On Sunday, the Packers travel to Houston in the hopes of giving the 5-0 Texans their first loss of the season. Five key matchups will decide whether the Packers can avoid falling into a 2-4 hole which, with the Bears and Vikings at 4-1, would be difficult to climb out of.
1. Bryan Bulaga and Josh Sitton vs. J.J. Watt
J.J. Watt has emerged this year as one of the most intimidating defensive ends in football. He leads the league in sacks this season (8.5) and has 26 tackles, which has surely helped propel the Texans to the 3rd-ranked defense in the league overall – 4th against the pass. He is sure to be a disruptive force for Aaron Rodgers – in addition to sacks and tackles, he has eight tipped passes this season, many of which have led to interceptions. On the right side, guard Bulaga and tackle Sitton have their work cut out for them in keeping Rodgers protected. He has already been sacked 21 times this season.
2. Tramon Williams v. Andre Johnson
Though tight end Owen Daniels leads the Texans in receiving yards (311) and touchdowns (3), and wide receiver Andre Johnson is right behind him (283 yards, two touchdowns). The more important factor here is that Johnson averages 16.6 yards per catch; his longest catch of the season has been 60 yards. Johnson is the Texans’ deep threat, and Green Bay will be putting their best corner, Williams, on him. Williams has been a key factor in turnovers for the Packers in past years, but currently only has two interceptions, both of which came against the Bears. He has missed opportunities for more – against the Seahawks, he and Morgan Burnett collided for what should have been a clear takeaway, and an interception against the Colts last Sunday was later overturned. On Monday, Jets cornerback Antonio Cromartie gave the Packers a blueprint of how to shut down Johnson, holding him to just 15 yards on one reception. If Williams can follow suit, Green Bay may be able to outplay Houston through the air.
3. Packers’ front seven vs. Arian Foster
The Texans run the ball as well as anybody. Foster had 29 carries for 152 yards Monday night against the Jets, and has five touchdowns this season. The Packers’ run defense has fallen to the 17th-ranked run defense in the league – a step up from last season, but it may not be enough to contain Foster. So far this season, the Packers front seven allowed San Francisco’s Frank Gore 112 yards, Seattle’s Marshawn Lynch 98 yards, and Indianapolis’ Donald Brown 84 yards. Foster has been averaging 106.4 yards per game this season, and the Packers’ front seven are on track to allow him to continue that average Sunday.
4. Clay Matthews v. Matt Schaub
The Predator is back. Matthews is right behind Watt in total sacks this season with 8, good enough for second in the league. He is a factor on every play, and Schaub knows that, which could keep him looking over his shoulder. Even though he only sacked Andrew Luck once last week, Matthews was still able to disrupt the Colts’ offensive rhythm, with two tackles and one forced fumble. The Texans’ O-line has kept Schaub well-protected – he has been sacked only three times this season. Matthews will have to get around them to add one or two more.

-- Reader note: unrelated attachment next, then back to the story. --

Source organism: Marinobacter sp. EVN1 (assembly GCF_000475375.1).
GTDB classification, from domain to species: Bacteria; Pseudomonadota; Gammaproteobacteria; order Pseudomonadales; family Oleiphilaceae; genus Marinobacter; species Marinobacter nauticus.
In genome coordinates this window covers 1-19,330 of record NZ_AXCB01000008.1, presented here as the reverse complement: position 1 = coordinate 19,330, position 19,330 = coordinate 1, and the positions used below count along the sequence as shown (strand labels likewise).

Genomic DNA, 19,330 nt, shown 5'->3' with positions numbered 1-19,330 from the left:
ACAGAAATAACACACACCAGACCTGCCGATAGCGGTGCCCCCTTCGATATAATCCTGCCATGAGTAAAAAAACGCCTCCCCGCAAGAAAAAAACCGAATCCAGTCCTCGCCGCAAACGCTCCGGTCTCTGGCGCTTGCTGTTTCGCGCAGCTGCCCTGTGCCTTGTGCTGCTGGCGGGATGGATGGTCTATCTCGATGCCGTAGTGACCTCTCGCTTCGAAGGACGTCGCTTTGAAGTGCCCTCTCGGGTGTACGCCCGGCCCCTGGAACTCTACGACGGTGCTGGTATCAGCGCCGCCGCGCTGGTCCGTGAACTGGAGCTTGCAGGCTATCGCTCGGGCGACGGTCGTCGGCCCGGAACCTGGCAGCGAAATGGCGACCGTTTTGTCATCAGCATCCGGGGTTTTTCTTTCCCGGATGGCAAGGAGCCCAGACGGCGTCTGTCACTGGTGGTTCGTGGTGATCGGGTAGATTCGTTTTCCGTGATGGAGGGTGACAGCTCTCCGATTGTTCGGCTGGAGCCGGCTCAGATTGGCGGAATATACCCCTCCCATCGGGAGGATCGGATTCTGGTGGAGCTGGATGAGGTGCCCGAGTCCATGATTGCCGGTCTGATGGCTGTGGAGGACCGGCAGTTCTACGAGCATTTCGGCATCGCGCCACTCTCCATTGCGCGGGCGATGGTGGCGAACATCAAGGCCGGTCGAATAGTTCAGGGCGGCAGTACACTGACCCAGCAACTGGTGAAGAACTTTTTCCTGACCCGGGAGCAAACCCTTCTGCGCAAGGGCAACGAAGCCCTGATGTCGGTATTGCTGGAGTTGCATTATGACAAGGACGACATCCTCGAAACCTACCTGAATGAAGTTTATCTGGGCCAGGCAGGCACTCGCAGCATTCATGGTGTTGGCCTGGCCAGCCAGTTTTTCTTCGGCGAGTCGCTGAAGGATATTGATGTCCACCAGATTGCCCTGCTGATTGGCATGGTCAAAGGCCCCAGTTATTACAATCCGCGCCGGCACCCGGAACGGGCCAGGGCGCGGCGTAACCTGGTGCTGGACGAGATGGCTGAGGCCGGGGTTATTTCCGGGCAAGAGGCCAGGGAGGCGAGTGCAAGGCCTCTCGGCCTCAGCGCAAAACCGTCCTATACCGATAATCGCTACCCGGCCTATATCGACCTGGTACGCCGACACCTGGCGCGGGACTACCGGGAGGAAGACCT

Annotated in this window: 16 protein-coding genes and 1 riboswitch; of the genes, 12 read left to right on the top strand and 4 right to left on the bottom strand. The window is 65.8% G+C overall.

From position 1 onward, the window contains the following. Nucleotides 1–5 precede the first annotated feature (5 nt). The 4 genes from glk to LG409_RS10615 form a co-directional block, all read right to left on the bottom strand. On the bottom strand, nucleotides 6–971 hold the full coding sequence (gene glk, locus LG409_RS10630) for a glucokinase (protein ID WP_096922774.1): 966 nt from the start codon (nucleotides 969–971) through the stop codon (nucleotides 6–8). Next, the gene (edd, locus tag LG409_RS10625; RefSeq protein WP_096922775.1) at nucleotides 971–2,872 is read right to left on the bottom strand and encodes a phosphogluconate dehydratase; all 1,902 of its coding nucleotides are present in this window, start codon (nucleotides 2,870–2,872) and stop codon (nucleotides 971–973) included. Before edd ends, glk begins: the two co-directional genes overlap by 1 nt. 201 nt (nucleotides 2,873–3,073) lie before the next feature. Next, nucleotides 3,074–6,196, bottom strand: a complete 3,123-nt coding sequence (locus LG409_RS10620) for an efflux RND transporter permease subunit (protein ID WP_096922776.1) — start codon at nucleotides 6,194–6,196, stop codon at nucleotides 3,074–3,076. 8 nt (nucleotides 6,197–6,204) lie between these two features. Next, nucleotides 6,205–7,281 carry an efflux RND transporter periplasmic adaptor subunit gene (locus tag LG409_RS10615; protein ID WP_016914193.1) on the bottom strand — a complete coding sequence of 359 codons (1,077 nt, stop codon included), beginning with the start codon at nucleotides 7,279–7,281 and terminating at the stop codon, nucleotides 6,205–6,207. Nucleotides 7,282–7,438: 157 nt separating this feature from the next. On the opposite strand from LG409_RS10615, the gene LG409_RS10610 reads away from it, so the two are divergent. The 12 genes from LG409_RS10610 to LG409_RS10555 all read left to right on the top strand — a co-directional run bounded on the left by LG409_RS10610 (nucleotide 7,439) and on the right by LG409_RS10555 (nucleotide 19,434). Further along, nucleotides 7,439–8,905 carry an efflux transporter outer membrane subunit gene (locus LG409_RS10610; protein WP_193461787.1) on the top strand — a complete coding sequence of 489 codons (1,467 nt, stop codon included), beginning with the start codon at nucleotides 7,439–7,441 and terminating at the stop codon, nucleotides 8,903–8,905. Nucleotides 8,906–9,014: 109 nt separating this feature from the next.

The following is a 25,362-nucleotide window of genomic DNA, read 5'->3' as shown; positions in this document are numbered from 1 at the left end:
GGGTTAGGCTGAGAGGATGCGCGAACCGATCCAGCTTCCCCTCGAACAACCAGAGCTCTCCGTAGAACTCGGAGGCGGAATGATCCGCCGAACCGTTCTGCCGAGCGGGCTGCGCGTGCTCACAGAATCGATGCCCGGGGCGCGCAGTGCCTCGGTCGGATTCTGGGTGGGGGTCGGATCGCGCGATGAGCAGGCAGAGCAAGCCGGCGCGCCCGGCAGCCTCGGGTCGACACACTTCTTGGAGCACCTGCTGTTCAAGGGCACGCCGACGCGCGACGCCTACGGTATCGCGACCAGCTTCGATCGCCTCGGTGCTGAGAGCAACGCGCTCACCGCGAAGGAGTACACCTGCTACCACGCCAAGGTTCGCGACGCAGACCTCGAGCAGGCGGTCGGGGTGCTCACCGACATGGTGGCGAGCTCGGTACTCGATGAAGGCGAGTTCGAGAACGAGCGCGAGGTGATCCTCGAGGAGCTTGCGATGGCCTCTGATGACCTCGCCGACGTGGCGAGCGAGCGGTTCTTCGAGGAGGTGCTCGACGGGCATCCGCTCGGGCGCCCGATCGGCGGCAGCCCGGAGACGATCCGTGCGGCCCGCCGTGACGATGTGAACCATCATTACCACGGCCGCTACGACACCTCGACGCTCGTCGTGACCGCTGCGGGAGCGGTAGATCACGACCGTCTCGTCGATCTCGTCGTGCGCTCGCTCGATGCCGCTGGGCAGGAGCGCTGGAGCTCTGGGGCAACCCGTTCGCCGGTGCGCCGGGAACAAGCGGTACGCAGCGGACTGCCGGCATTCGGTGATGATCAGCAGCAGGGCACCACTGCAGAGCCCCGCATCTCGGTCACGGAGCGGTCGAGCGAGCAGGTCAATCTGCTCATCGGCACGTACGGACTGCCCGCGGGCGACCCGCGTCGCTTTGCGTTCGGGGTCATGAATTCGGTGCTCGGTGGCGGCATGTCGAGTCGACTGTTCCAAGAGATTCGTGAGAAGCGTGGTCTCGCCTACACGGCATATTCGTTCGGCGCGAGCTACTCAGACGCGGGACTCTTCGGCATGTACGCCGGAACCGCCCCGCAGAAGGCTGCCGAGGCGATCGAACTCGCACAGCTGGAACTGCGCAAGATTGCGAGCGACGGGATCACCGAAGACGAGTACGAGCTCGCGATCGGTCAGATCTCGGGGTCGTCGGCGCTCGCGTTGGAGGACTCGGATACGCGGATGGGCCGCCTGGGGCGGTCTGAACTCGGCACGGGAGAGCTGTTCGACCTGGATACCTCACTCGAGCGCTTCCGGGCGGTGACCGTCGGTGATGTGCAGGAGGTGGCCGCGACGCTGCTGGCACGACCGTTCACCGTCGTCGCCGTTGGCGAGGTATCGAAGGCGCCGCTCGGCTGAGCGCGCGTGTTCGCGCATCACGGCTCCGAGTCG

5. Alex Green, James Starks v. Houston run defense
After sustaining a Lisfranc foot injury against the Colts, Cedric Benson is expected to be out for eight weeks, and possibly the entire season if he needs surgery. The loss of Benson will affect the Packers in much more than rushing yards. Mike McCarthy has stressed repeatedly that the importance of a run game is about “rushing attempts, not rushing yards.” What he means is that it is important for defenses to expect the run game on any play, allowing Rodgers to use play action with some believability. After Benson was injured, the Packers shifted heavily to the pass – and the Colts subsequently sacked Rodgers five times and pressured him on four other plays. Rodgers dropped back to pass on 77.3 percent of plays – compared to 52.9 percent before Benson left the game. Since 2010, the Packers are only 2-8 when they drop-back on over 70% of their plays. The loss of Benson is detrimental for this offense, which is struggling to find balance between the pass and the rush. Alex Green rushed nine times for 55 yards after the Packers lost Benson – including one 41-yard rushing attempt on a scoring drive late in the fourth quarter. James Starks, a breakout in 2010, has recovered from his turf toe injury and may return against Houston. Their role on Sunday is huge – if they can get by Houston’s 9th-ranked rushing defense.